“History isn’t just names and dates, it’s people.” Michael Gene Sullivan’s new play with a rolling world premiere at Redtwist Theatre is a lively reminder that those who came before us are not just names to memorize in grade school. Their legacies, infamous or not, follow us in ways seen and unseen. For some, like Jayden, those seen consequences include systemic racism which he faces at a new school where he is one of the only Black students. While for others, like Gao Ming, seeing one’s place on the complicated historical spectrum is a ubiquitous reality of its own.
There’s a reason why Mr. Adams (Bryan Breau) can’t name twenty famous Black people unrelated to entertainment or sports when Jayden asks him to list them. And there’s a reason why the average person knows little of Genghis Khan beyond wartorn headlines. What we know of history is what was captured by the winners or by the oppressors. Or, more aptly from Jayden’s point-of-view: entire continents get set aside until white people find them. Recorded history itself is often as Genghis–a great Khan (con).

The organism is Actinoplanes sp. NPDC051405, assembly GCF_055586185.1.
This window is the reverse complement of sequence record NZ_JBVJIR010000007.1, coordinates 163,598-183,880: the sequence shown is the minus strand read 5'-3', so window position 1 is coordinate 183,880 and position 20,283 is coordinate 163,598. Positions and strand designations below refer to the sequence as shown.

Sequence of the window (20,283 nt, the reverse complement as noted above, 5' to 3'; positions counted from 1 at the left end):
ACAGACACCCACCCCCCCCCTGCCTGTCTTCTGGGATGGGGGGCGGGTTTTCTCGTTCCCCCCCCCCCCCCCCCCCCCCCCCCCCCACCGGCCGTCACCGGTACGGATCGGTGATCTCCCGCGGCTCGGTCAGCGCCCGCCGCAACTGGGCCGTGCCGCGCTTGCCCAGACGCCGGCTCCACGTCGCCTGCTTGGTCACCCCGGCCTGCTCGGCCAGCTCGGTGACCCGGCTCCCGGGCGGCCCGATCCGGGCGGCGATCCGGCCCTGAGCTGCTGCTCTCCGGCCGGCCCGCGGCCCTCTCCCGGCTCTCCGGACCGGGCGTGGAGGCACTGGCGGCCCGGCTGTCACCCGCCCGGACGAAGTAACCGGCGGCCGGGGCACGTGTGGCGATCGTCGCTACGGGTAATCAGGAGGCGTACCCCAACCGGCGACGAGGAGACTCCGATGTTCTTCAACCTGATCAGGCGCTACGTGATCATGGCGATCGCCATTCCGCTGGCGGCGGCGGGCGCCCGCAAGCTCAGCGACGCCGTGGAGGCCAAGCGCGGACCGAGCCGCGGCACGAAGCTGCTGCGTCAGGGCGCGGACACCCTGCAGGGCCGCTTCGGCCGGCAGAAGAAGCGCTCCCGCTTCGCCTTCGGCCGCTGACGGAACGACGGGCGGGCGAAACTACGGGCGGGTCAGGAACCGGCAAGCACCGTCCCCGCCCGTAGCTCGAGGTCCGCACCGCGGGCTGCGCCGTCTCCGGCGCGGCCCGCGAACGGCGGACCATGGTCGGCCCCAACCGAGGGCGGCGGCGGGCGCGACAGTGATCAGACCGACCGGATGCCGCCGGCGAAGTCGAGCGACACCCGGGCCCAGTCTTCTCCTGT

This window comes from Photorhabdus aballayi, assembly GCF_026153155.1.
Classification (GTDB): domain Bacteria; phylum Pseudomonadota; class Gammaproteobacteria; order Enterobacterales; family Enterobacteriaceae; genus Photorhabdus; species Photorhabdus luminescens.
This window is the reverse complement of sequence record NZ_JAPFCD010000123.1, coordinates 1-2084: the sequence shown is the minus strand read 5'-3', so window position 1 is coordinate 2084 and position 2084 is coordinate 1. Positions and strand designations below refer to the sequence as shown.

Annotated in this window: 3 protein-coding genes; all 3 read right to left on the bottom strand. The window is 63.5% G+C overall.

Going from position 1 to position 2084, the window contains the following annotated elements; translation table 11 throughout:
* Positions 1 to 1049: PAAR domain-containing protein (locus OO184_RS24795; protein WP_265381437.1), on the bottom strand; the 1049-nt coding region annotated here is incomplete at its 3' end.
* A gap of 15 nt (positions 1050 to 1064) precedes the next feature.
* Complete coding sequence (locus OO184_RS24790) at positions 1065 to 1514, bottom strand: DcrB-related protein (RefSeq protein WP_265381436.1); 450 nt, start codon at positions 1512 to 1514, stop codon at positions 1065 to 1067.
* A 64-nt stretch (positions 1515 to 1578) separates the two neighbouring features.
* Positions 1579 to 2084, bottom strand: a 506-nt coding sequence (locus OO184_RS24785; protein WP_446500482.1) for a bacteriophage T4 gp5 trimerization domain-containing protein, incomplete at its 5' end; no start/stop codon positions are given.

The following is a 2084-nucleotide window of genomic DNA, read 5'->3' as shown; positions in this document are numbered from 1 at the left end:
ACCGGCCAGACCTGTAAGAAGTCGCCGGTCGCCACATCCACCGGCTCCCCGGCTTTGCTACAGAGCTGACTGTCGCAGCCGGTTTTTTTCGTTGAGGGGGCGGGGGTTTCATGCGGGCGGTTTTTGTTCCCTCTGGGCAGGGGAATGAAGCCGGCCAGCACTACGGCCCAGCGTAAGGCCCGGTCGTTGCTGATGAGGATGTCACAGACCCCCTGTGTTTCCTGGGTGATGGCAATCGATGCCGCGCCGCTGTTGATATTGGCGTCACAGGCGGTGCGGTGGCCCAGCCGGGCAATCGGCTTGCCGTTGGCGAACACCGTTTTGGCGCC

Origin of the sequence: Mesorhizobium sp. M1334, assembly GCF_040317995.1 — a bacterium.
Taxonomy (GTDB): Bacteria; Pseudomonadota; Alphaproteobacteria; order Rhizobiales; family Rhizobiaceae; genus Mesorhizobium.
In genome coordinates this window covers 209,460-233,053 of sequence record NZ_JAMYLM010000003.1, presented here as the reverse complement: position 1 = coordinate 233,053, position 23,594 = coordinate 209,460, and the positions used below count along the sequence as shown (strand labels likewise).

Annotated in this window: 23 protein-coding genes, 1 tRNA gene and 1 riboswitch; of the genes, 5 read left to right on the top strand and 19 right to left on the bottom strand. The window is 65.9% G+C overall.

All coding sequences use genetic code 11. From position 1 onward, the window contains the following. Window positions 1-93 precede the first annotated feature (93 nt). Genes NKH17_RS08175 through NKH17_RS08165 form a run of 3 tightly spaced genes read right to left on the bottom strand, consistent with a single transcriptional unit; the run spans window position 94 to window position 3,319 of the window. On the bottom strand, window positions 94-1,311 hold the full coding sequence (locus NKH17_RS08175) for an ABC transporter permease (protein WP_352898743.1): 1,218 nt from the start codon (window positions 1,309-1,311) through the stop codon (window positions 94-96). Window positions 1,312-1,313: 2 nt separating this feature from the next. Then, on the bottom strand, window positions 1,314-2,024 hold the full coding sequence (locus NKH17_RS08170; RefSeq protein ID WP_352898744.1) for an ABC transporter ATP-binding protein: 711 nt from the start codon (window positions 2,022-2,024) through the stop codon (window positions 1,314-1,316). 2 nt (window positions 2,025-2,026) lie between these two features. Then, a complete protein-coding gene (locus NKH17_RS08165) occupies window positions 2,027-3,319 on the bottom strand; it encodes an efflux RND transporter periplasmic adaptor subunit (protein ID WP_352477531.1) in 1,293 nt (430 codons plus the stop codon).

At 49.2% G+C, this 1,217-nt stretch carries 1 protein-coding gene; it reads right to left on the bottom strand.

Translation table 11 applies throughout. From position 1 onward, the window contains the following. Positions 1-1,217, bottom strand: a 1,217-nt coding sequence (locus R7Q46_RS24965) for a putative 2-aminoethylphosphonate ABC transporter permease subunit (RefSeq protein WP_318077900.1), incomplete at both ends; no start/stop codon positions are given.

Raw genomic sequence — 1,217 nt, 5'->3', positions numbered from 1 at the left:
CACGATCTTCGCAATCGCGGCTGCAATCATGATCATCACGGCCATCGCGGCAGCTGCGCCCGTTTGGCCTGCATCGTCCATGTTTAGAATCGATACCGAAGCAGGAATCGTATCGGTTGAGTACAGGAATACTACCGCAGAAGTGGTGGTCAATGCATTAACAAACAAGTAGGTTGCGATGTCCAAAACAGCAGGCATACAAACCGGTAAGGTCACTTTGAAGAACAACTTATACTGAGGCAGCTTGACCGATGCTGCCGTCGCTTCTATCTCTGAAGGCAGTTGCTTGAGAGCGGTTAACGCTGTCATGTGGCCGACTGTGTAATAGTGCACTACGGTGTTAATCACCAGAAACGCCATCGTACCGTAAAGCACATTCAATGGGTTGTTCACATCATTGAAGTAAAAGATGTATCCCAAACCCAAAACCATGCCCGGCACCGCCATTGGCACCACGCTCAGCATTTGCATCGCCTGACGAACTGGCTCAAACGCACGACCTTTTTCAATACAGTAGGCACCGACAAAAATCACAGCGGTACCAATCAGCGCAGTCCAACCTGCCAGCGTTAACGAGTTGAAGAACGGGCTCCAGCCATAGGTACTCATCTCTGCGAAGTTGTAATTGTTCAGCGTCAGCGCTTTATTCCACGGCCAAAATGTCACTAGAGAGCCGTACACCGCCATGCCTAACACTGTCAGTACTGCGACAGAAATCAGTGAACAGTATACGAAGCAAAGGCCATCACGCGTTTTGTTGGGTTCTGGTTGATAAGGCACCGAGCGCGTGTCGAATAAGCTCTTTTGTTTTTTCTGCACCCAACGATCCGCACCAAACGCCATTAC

Simon Gebremedhin’s nerdy, charming Jayden is a kid just trying to do what’s right. Though he put himself in harm’s way by doing so, he stands up for others. A consequence of his heroism is that he and his mom have to move to a new place to avoid further conflict. Meanwhile Ant (Monique Marshaun) is a seemingly ever-present reminder of Jayden’s decision, popping in and out of his life at-will. When a report on Genghis Khan brings a new person into Jayden’s life, Gao (the delightful Josie Mi) shows Jayden that people are more than the facts of their lives.
Seeing this production on the Lunar New Year felt like an appropriate homage to the holiday. While the devastating mass murder at a Lunar New Year celebration in California the day before was an ever-present reminder that racism is a plague of its own, “The Great Khan” is one of those plays, unlike history, that recognizes its own complexity. Jamal Howard’s direction feels stiff at first but what unfurls from those somewhat awkward first moments is anything but. Flitting from scenes featuring Gao reciting facts from the life of Genghis Khan back to Jayden’s bedroom where a report is being crafted, this show is way more enjoyable than history class ever was.
A surprise visit from Temüjin, or the The Great Khan himself (an uninimitable Steffen Diem Garcia), teaches us an important lesson courtesy of Mongolian belief that applies to the notion of legacy. So long as we exist under the endless blue sky, dead or alive, we live on. We do not get to choose what is written about us or how we’ll be remembered. All we can do is recognize the complexity of life around us.
“The Great Khan” at Redtwist Theatre, 1044 West Bryn Mawr, redtwisttheatre.org, $25-$40. Through February 26.